By PULKIT KASHYAP
For as long as I can remember, in my history classes we always focused on a few primary causes for war:
As far as I know, these factors have been the impetus of most wars for the past few thousand years. However I now believe that global warming, as the Syrian Civil War has shown, is another important factor in the starting of wars.
Despite the heated debates that pop up every election season in the U.S., global climate change is, generally speaking, considered a real threat throughout the rest of the world. In fact, many nations are already beginning to see its impacts in consequences from warmer months to harsher winters. But nowhere has the punishment of climate change been harsher than in Syria. For three years Syria experienced a heavy drought. The already poor farming systems led many farmers to rely on well-water to keep their farms going and eventually the groundwater reserves ran out. While their water ran out, Syria was also forced to take in thousands of refugees from the war in Iraq. Due to government ineptitude, these refugees ended up becoming a massive drain on Syria’s already rapidly depleting resources. The drought combined with the influx of refugees had by the time of the Arab Spring left many Syrians not only poor, but also hungry. This powerful combination exacerbated the already deep tension against the Assad regime and caused the riots which eventually led to the Syrian Civil War.
Scientists now agree that the drought was most likely caused by climate change. Then while there were already other factors leading up to the Syrian Civil War such as cause number three (repression) or four (personal gain) from my list, climate change led ultimately to hunger and exacerbated the other two causes. So climate change can be not only a factor in the proliferation of war, but also an enhancer of current problems. In fact, as a paper by Dr. McCormick of Harvard University suggests, climate change has been a major factor in geopolitical change since as early as the Roman Empire.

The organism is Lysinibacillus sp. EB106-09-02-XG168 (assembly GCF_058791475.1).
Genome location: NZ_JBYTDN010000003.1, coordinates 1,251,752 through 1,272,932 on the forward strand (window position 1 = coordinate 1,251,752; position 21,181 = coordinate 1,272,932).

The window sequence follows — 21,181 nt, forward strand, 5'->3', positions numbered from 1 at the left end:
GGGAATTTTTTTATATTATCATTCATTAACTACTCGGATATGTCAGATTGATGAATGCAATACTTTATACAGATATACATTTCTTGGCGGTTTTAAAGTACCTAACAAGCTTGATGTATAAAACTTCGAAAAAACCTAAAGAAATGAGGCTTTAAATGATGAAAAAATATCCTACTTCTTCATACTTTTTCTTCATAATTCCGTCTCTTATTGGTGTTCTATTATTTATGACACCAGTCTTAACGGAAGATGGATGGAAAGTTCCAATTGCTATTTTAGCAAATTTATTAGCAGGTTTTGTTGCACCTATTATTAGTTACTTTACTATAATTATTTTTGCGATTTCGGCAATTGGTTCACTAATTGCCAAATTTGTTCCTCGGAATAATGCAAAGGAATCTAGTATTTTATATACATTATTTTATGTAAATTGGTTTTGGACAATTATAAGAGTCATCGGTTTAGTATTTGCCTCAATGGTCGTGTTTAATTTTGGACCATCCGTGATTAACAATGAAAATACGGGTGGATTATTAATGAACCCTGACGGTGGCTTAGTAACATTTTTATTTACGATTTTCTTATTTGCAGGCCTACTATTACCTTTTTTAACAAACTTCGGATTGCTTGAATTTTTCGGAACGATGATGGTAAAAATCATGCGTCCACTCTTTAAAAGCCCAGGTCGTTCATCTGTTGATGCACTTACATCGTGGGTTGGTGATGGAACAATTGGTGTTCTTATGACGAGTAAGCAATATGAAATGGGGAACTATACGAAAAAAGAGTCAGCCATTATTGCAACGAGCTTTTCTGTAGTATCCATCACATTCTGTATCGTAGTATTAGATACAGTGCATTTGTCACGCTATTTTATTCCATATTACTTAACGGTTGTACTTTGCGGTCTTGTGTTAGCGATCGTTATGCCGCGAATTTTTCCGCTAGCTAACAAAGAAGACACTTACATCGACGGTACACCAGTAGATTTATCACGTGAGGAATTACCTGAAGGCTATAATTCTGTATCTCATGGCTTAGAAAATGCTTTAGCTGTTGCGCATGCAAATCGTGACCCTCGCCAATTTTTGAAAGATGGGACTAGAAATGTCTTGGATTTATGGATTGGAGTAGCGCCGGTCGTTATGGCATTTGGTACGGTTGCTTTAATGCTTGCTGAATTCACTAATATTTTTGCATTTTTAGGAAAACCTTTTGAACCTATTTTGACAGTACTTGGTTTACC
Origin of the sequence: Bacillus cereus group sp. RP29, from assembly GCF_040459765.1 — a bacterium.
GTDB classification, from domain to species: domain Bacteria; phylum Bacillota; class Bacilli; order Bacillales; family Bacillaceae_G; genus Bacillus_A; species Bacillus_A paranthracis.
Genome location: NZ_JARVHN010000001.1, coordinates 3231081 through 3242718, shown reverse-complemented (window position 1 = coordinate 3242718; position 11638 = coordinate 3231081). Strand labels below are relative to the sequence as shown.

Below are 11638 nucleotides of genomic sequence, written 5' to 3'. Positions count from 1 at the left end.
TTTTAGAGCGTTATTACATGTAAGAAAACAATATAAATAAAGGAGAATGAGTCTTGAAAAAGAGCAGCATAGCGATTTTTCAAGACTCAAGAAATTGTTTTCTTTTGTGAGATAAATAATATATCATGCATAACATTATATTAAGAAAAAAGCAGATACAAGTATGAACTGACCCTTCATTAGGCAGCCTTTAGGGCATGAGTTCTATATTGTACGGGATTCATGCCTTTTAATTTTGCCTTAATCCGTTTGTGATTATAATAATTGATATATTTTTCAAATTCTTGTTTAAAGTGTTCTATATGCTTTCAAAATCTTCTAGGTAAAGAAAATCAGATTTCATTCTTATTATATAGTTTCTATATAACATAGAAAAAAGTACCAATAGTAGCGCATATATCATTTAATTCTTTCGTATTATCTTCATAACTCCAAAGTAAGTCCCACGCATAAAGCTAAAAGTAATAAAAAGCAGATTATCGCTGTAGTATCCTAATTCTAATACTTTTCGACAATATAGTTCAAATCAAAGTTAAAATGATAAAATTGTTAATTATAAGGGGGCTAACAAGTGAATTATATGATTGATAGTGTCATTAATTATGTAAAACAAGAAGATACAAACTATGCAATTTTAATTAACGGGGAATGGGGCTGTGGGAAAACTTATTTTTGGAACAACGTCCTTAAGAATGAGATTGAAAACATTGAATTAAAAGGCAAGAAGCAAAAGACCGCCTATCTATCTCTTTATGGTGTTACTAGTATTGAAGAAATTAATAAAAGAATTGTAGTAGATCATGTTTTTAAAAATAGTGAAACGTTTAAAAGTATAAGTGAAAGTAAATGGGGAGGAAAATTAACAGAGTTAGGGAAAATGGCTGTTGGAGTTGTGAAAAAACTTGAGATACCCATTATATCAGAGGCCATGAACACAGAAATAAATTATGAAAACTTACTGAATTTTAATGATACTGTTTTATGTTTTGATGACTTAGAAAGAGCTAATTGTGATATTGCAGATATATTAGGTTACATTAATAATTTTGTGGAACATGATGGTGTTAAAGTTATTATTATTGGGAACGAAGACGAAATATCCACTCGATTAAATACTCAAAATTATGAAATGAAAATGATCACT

But why don’t we have these problems here at home? After all, this past year we all read a lot about the droughts in California and the wildfires along the West Coast. However, these droughts, arguably the worst since the Dust Bowl of the 1930s, will lead to a 150 billion dollar loss for the U.S. GDP and likely stop there. Businesses will suffer and people will be inevitably annoyed, but day to day life will go on. This happens because our government, despite all the bashing people do on it, is remarkably well run and capable of handling situations like this by diverting its massive resources when needed. Unfortunately, every country isn’t as capable of coping this well.
I believe that as the current state of the Middle East and South Asia, in general, shows, a state will inevitably be a hotspot (no pun intended) for strife and probably cause negative externalities in its surrounding region when a government is incapable of providing for its people in the event of negative climate impact. This could mean an impact as small as stealing some water from a neighbor to as large as the global impact the influx of Syrian refugees is causing in Europe. Either way, I believe that it is important for us to start coming up with solutions to climate change before we start seeing Syria-like cases throughout the world.
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